The majority of Cape Cod personal injury cases based on the legal theory of negligence are filed against individuals or businesses. However, governmental entities can also be held accountable for negligence in some situations.
It is important to note that cases against the government may have special rules, including the requirement of giving written notice of one’s claim well in advance of the time that the statute of limitations would otherwise run (sometimes, the injured person has only a matter of days to take action).
There may also be a cap on the amount of damages that a city or other unit of the government will be required to pay.
Facts of the Case
The plaintiff in a recent case was a woman who was shot in the leg by her sister’s boyfriend during a gunfight with police officers employed by the defendant city. Although the plaintiff and the sister’s boyfriend were “conversing calmly on the sidewalk” when the officers arrived, the officers were responding to a 9-1-1 call from the plaintiff’s sister. The two were apparently “not getting along” at the time. Reportedly, when the officers approached the plaintiff and her sister’s boyfriend, one of the officers grabbed the boyfriend from behind, intending to conduct a “patfrisk.” The boyfriend removed a firearm from his waistband, which led to him exchanging gunfire with the officers. The boyfriend was killed during the altercation.
The officer who attempted the “patfrisk” the boyfriend did not tell the other officers what he was going to do, and, reportedly, his actions took his fellow officers, one of who was “in the middle of ‘de-escalating’ the situation” by surprise. In fact, one of the officers testified that he would not have made such an “aggressive move” under the circumstances.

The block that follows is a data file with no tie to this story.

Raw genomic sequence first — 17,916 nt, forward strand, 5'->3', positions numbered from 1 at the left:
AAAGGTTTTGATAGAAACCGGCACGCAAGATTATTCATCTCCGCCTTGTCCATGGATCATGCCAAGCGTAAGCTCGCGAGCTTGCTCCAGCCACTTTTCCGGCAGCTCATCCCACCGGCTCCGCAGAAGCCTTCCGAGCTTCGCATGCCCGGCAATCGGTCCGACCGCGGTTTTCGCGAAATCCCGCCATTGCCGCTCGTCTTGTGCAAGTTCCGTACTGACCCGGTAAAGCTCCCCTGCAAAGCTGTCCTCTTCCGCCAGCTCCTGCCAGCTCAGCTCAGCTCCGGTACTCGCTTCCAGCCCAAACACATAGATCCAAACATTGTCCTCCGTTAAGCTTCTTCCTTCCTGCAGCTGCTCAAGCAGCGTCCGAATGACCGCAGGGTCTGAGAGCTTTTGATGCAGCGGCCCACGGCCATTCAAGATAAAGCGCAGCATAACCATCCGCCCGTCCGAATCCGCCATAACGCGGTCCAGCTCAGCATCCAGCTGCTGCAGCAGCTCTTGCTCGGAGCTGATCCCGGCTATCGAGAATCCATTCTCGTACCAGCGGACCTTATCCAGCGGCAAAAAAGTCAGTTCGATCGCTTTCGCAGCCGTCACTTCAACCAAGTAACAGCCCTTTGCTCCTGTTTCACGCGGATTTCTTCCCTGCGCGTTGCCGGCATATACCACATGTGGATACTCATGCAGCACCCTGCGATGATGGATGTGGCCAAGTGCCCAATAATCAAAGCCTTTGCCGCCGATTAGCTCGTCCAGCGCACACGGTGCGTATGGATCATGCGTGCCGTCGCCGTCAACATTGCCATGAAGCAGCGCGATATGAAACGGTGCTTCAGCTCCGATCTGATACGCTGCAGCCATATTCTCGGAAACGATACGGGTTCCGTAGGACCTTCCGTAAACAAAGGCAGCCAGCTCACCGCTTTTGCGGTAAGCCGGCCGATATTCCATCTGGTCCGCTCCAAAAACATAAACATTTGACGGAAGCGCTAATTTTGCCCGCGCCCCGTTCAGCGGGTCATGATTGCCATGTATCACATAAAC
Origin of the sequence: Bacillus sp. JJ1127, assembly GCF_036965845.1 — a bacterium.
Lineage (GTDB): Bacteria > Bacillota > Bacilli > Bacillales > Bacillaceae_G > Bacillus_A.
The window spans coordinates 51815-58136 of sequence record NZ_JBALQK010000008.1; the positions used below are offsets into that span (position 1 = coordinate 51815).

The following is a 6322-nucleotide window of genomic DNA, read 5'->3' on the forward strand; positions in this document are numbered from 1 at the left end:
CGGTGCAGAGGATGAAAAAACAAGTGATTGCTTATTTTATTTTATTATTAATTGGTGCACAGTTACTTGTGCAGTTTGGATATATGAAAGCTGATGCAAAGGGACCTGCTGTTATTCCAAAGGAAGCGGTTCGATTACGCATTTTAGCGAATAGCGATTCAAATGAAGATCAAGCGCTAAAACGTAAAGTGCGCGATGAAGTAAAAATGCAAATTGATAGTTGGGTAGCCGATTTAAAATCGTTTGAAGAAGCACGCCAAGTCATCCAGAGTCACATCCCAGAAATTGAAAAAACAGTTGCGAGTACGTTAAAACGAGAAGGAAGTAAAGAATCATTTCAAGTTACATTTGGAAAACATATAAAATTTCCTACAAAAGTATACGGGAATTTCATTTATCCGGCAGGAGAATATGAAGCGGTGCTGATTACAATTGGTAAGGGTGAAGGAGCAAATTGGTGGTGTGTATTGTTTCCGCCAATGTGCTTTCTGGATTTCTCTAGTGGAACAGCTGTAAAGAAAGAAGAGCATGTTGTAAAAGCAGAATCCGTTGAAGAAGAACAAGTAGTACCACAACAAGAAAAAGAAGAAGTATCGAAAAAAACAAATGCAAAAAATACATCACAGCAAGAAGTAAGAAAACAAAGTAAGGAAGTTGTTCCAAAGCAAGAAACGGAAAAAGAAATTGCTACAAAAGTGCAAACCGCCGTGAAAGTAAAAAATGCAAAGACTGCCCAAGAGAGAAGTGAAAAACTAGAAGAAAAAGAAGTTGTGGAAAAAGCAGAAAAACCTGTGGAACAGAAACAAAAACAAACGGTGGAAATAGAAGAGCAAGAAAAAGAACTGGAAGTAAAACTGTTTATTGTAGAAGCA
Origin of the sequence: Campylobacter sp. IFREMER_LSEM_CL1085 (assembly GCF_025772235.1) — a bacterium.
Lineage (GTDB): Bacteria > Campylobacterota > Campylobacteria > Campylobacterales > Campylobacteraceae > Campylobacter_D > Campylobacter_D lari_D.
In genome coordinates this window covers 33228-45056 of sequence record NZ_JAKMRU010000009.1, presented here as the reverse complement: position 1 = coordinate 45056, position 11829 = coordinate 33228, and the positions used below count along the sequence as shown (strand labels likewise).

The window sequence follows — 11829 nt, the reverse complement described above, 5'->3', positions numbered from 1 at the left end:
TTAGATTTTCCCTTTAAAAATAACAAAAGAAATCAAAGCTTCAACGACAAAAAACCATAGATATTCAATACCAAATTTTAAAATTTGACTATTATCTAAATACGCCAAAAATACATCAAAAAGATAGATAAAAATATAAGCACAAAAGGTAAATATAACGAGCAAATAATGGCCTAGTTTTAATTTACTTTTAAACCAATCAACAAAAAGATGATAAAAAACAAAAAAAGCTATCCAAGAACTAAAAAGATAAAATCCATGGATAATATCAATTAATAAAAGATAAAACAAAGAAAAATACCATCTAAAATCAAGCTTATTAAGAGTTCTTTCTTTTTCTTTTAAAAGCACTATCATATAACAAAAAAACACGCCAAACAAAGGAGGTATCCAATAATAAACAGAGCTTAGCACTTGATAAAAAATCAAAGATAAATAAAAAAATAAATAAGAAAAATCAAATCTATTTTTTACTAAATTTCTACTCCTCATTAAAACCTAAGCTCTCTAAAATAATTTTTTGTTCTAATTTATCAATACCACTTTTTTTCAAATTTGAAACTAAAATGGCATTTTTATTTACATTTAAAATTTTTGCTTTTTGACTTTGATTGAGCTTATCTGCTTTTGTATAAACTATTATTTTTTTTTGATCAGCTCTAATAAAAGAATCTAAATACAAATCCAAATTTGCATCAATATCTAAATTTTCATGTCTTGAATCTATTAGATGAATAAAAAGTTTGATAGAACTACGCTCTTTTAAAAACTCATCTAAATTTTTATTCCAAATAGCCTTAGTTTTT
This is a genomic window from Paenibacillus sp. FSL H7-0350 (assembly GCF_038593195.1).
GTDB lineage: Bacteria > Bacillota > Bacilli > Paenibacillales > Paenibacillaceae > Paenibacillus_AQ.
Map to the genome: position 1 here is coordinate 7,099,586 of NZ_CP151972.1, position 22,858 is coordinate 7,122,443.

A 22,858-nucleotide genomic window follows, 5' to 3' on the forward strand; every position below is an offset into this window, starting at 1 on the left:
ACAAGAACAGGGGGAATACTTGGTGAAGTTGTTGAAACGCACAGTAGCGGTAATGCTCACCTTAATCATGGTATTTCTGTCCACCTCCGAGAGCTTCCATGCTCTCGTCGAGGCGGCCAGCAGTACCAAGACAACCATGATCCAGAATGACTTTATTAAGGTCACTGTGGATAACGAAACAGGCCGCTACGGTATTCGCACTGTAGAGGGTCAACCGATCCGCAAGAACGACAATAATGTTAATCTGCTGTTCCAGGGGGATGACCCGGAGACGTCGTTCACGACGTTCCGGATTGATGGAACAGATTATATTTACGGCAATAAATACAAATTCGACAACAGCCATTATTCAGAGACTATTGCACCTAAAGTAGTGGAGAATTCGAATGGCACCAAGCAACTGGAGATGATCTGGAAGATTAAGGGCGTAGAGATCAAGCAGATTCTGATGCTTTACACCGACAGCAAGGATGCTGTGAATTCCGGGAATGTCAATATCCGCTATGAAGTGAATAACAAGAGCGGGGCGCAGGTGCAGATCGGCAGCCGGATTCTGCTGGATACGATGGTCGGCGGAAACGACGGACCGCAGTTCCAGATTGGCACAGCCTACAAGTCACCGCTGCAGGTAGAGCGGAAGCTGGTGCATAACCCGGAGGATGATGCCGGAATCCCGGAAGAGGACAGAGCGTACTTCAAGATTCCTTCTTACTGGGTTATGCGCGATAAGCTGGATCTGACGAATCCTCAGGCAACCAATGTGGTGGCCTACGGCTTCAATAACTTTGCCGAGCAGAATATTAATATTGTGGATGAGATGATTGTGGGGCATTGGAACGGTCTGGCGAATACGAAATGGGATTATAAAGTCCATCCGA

The plaintiff filed a lawsuit against the city, seeking damages under the Massachusetts Tort Claims Act for damages that she suffered due to the officers’ alleged negligence. The case was tried to a jury, which found in the plaintiff’s favor and awarded her $253,391.73. This amount was reduced, by statute (Massachusetts General Laws ch. 258, § 2), to $100,000. The city filed a motion for judgment notwithstanding the verdict or for a new trial. The trial court judge denied the city’s motion, and it appealed.
Decision of the Court
The Massachusetts Appeals Court affirmed the trial court’s decision. The court first noted that the jury, by special verdict, had concluded that at least one of the police officers who responded to the scene had been negligent prior to shots being fired and that this negligence was a substantial contributing factor in causing the plaintiff’s injuries. The court then noted that, if it could find any combination of circumstances through which a reasonable inference could be drawn in favor of the plaintiff, as the nonmoving party, the verdict should stand. In reviewing the evidence submitted at trial, the court found that the plaintiff had met her burden of proof in showing that the officers had acted negligently, breached their duty of care, and actually caused her injuries.
In so holding, the court noted that an expert in police practices had pointed out that the officers were not responding to a “dangerous, fast-moving situation.” Had the officers been confronting a “perilous and quickly evolving emergency,” the court indicated that its decision might have been different.
Knowledgeable Cape Cod Negligence Attorney Reviewing New Cases
To talk to a helpful and experienced Massachusetts personal injury attorney about an injury that you or a loved one has suffered to another’s negligence, call the Law Offices of John C. Manoog III, at 888-262-6664 and schedule an appointment in our Hyannis or Plymouth offices.